Fuji Heavy Industries Ltd. has suspended plans to build vehicles in China. Akira Mabuchi, executive vice president in charge of Fuji Heavy’s China project, remarked that sales in the country wouldn’t be enough to guarantee profits. He said that the carmaker would have to double its sales in China, since profits are split between the company and its probable Chinese partner.
The China government requires carmakers wanting to set up a production base in the country to form joint ventures with local auto groups. Fuji Heavy remains the only Japanese carmaker without government approval to start a joint venture.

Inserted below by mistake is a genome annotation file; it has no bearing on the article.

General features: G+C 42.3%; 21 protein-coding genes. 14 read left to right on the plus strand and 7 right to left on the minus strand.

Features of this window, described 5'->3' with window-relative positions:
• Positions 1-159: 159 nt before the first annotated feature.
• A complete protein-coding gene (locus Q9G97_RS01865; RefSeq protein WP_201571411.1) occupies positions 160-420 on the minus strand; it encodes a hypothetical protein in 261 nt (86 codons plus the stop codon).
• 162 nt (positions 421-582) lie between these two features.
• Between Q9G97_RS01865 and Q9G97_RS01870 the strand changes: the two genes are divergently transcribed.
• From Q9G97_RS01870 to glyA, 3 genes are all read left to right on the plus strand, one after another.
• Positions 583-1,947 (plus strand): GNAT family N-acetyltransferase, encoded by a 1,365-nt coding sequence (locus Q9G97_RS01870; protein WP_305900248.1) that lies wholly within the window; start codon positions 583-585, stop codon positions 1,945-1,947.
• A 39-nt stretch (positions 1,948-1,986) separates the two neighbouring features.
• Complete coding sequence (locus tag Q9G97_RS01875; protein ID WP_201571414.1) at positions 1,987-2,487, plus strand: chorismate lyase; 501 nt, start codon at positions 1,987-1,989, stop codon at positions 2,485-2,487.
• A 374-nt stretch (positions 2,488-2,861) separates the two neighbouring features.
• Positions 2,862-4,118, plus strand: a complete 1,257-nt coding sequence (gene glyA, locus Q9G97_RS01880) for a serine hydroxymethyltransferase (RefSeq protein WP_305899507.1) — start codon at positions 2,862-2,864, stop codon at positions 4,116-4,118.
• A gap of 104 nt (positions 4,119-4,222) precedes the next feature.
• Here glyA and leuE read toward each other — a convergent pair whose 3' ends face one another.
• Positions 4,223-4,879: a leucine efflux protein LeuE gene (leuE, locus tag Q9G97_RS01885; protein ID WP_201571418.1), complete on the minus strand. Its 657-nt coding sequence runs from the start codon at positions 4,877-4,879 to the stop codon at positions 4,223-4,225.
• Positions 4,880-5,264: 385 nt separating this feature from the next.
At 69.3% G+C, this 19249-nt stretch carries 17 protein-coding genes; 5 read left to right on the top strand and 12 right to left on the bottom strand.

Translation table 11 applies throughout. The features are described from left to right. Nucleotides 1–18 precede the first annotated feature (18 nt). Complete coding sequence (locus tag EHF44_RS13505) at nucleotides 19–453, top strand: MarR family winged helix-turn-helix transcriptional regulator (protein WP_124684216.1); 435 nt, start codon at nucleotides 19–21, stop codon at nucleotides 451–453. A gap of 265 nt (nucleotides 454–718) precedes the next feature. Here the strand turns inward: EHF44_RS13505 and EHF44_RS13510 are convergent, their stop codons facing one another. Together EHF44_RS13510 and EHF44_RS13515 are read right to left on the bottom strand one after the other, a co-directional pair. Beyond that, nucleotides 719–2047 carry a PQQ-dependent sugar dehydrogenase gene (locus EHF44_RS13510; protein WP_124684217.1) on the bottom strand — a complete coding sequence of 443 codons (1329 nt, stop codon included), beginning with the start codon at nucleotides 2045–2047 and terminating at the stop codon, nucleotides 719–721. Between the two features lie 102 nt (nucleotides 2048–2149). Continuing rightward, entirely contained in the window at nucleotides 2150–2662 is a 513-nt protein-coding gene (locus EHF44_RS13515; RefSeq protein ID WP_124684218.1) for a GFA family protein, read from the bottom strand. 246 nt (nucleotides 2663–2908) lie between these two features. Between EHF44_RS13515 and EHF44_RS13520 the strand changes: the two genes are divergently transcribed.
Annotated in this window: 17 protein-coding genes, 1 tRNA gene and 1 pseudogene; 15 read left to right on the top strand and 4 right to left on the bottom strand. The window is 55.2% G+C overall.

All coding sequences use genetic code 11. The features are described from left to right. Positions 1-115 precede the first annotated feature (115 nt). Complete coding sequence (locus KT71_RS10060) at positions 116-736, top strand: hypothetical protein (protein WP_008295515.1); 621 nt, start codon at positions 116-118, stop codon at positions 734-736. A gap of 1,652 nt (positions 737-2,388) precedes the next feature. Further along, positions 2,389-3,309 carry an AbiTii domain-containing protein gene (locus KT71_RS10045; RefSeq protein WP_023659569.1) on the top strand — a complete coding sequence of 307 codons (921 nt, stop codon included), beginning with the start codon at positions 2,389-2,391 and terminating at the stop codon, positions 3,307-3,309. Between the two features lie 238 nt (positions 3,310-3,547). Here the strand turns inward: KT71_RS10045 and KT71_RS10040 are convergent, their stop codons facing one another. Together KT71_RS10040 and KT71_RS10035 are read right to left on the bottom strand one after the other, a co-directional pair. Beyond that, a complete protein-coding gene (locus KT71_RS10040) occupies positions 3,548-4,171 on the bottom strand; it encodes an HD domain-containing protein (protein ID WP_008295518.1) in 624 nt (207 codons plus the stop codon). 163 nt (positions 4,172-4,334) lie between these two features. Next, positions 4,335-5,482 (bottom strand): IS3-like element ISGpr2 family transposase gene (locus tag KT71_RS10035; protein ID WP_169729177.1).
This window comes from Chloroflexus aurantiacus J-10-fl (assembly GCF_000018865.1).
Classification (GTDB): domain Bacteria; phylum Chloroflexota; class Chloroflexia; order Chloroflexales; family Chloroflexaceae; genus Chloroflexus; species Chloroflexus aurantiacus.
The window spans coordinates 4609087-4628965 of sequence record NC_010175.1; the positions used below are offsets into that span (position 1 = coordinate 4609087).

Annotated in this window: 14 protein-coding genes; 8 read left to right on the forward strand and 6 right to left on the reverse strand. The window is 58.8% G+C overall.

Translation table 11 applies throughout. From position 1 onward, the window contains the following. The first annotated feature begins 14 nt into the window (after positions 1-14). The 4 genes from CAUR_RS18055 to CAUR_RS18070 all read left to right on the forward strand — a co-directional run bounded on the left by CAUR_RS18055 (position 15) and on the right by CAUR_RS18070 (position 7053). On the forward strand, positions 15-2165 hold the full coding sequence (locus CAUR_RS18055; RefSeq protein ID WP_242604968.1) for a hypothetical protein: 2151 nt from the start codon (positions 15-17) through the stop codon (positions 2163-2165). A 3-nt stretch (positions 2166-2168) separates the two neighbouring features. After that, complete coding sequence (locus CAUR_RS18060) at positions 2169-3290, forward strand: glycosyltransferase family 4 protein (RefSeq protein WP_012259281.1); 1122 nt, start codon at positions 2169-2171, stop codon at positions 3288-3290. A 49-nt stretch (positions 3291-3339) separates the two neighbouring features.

Mabuchi, however, said that Fuji Heavy won’t commence local output even if it gains approval of the government. Likewise, auto sales in China dropped from 14 percent in 2013 to 6.9 percent in 2014. For this year, sales growth in the growth is expected to be at its slowest since 1990.
Sales at Subaru in China dropped 2 percent in 2014, but the carmaker expects a 10-percent surge in deliveries this year to 60,000 vehicles. Japanese carmakers like Toyota Motor Corp., Nissan Motor Co. and Honda Motor Co. all experienced sales drops in 2013 in China following a territorial row between the country and Japan prompted a consumer boycott.
Yasuyuki Yoshinaga, president of Fuji Heavy, told Bloomberg in an interview in November, that Subaru is increasing its production in the United States. He addedthat while China is still a potential location for a new plant, that won’t happen until current mid-term plan ends in 2020.